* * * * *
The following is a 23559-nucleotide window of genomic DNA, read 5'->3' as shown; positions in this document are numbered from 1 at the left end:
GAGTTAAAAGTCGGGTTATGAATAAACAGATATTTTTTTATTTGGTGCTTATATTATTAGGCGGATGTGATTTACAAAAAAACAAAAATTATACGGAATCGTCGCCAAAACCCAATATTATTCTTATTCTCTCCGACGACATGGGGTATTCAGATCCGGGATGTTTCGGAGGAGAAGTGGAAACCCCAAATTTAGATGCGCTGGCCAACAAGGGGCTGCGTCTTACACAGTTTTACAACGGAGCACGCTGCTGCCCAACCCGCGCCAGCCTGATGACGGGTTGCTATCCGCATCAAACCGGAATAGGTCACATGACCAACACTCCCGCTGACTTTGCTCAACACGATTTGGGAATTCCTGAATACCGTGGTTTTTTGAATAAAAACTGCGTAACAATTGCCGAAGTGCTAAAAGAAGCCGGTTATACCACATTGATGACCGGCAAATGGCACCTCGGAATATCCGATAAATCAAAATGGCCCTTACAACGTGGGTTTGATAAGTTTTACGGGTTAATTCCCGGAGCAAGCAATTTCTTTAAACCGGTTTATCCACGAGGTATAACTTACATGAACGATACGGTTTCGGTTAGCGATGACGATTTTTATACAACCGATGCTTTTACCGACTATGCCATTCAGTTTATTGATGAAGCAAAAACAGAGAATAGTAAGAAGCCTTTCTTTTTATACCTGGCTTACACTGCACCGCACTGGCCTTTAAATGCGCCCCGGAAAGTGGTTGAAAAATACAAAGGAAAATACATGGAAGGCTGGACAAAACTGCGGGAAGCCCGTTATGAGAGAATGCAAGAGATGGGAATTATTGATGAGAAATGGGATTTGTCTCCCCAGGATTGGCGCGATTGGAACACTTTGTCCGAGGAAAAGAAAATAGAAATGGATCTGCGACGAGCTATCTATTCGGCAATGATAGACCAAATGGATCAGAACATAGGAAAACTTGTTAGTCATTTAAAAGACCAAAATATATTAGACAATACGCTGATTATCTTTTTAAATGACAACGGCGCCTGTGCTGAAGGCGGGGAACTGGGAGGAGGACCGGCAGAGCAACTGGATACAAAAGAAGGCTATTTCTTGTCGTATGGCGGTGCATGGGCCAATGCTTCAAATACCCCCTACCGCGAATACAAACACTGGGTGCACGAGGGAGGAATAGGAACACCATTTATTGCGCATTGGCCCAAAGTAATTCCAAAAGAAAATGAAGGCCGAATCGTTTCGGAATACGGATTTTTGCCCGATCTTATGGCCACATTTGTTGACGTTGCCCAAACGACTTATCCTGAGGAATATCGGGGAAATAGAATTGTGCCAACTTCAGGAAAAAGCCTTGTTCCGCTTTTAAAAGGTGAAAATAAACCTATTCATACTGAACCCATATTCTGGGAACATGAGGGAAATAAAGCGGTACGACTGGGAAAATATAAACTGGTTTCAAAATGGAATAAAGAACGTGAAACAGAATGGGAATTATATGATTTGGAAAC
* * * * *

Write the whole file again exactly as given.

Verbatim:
The following is a 23559-nucleotide window of genomic DNA, read 5'->3' as shown; positions in this document are numbered from 1 at the left end:
GAGTTAAAAGTCGGGTTATGAATAAACAGATATTTTTTTATTTGGTGCTTATATTATTAGGCGGATGTGATTTACAAAAAAACAAAAATTATACGGAATCGTCGCCAAAACCCAATATTATTCTTATTCTCTCCGACGACATGGGGTATTCAGATCCGGGATGTTTCGGAGGAGAAGTGGAAACCCCAAATTTAGATGCGCTGGCCAACAAGGGGCTGCGTCTTACACAGTTTTACAACGGAGCACGCTGCTGCCCAACCCGCGCCAGCCTGATGACGGGTTGCTATCCGCATCAAACCGGAATAGGTCACATGACCAACACTCCCGCTGACTTTGCTCAACACGATTTGGGAATTCCTGAATACCGTGGTTTTTTGAATAAAAACTGCGTAACAATTGCCGAAGTGCTAAAAGAAGCCGGTTATACCACATTGATGACCGGCAAATGGCACCTCGGAATATCCGATAAATCAAAATGGCCCTTACAACGTGGGTTTGATAAGTTTTACGGGTTAATTCCCGGAGCAAGCAATTTCTTTAAACCGGTTTATCCACGAGGTATAACTTACATGAACGATACGGTTTCGGTTAGCGATGACGATTTTTATACAACCGATGCTTTTACCGACTATGCCATTCAGTTTATTGATGAAGCAAAAACAGAGAATAGTAAGAAGCCTTTCTTTTTATACCTGGCTTACACTGCACCGCACTGGCCTTTAAATGCGCCCCGGAAAGTGGTTGAAAAATACAAAGGAAAATACATGGAAGGCTGGACAAAACTGCGGGAAGCCCGTTATGAGAGAATGCAAGAGATGGGAATTATTGATGAGAAATGGGATTTGTCTCCCCAGGATTGGCGCGATTGGAACACTTTGTCCGAGGAAAAGAAAATAGAAATGGATCTGCGACGAGCTATCTATTCGGCAATGATAGACCAAATGGATCAGAACATAGGAAAACTTGTTAGTCATTTAAAAGACCAAAATATATTAGACAATACGCTGATTATCTTTTTAAATGACAACGGCGCCTGTGCTGAAGGCGGGGAACTGGGAGGAGGACCGGCAGAGCAACTGGATACAAAAGAAGGCTATTTCTTGTCGTATGGCGGTGCATGGGCCAATGCTTCAAATACCCCCTACCGCGAATACAAACACTGGGTGCACGAGGGAGGAATAGGAACACCATTTATTGCGCATTGGCCCAAAGTAATTCCAAAAGAAAATGAAGGCCGAATCGTTTCGGAATACGGATTTTTGCCCGATCTTATGGCCACATTTGTTGACGTTGCCCAAACGACTTATCCTGAGGAATATCGGGGAAATAGAATTGTGCCAACTTCAGGAAAAAGCCTTGTTCCGCTTTTAAAAGGTGAAAATAAACCTATTCATACTGAACCCATATTCTGGGAACATGAGGGAAATAAAGCGGTACGACTGGGAAAATATAAACTGGTTTCAAAATGGAATAAAGAACGTGAAACAGAATGGGAATTATATGATTTGGAAAC